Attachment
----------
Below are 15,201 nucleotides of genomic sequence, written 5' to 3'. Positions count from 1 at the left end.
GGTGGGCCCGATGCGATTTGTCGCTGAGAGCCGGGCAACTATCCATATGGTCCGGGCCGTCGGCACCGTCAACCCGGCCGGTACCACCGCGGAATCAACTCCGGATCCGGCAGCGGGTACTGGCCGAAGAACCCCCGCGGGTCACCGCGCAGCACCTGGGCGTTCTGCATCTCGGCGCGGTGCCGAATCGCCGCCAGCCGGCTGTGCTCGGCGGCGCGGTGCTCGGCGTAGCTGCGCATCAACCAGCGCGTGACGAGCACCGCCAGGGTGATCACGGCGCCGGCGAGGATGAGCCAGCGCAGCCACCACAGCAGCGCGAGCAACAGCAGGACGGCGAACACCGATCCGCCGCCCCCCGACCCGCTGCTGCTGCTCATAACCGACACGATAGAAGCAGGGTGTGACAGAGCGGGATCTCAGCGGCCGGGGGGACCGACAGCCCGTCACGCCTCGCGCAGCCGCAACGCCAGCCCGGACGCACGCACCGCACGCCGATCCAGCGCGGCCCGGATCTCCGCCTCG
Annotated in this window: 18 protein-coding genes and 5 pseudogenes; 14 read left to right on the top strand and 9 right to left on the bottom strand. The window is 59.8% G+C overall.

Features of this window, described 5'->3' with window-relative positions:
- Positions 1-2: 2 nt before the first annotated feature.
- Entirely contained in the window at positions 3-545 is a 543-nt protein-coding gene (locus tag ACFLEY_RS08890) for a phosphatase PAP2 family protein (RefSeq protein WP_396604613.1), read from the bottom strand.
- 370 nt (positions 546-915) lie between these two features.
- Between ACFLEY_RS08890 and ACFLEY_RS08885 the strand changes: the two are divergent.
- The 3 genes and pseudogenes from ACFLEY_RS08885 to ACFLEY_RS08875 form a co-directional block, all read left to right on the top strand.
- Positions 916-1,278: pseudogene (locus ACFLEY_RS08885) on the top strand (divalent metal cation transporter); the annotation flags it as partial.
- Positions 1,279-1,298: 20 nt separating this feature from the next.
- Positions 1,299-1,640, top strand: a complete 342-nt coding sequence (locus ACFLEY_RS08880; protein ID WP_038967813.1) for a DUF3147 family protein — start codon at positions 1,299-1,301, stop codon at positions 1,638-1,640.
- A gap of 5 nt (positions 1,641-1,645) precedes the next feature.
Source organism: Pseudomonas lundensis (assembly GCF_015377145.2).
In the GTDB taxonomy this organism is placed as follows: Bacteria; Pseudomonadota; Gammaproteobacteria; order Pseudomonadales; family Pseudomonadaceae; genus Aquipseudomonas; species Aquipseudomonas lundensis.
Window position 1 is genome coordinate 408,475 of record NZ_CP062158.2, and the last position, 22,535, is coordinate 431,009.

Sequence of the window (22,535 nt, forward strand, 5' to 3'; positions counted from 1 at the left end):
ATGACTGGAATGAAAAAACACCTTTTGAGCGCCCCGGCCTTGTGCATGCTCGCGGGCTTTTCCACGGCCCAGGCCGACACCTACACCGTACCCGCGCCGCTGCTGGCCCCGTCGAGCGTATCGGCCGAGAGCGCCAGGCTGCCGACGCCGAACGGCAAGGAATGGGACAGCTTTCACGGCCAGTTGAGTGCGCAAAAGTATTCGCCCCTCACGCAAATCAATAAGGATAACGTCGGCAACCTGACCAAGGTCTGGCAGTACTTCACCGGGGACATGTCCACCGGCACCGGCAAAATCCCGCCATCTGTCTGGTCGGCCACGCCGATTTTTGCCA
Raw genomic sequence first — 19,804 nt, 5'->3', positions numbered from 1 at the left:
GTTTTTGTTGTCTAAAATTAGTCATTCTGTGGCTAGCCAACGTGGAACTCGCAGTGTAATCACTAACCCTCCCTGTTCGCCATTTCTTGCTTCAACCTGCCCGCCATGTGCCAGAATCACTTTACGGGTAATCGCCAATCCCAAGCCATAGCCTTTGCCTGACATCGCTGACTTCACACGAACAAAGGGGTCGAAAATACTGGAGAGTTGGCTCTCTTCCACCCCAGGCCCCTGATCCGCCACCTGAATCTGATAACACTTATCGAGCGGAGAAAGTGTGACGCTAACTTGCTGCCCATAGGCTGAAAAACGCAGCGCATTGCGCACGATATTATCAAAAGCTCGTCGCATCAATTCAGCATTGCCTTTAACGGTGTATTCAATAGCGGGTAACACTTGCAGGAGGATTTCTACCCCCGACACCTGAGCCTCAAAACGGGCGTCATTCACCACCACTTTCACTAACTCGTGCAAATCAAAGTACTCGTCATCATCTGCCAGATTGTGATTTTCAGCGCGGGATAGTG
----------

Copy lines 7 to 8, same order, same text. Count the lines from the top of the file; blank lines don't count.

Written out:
- 370 nt (positions 546-915) lie between these two features.
- Between ACFLEY_RS08890 and ACFLEY_RS08885 the strand changes: the two are divergent.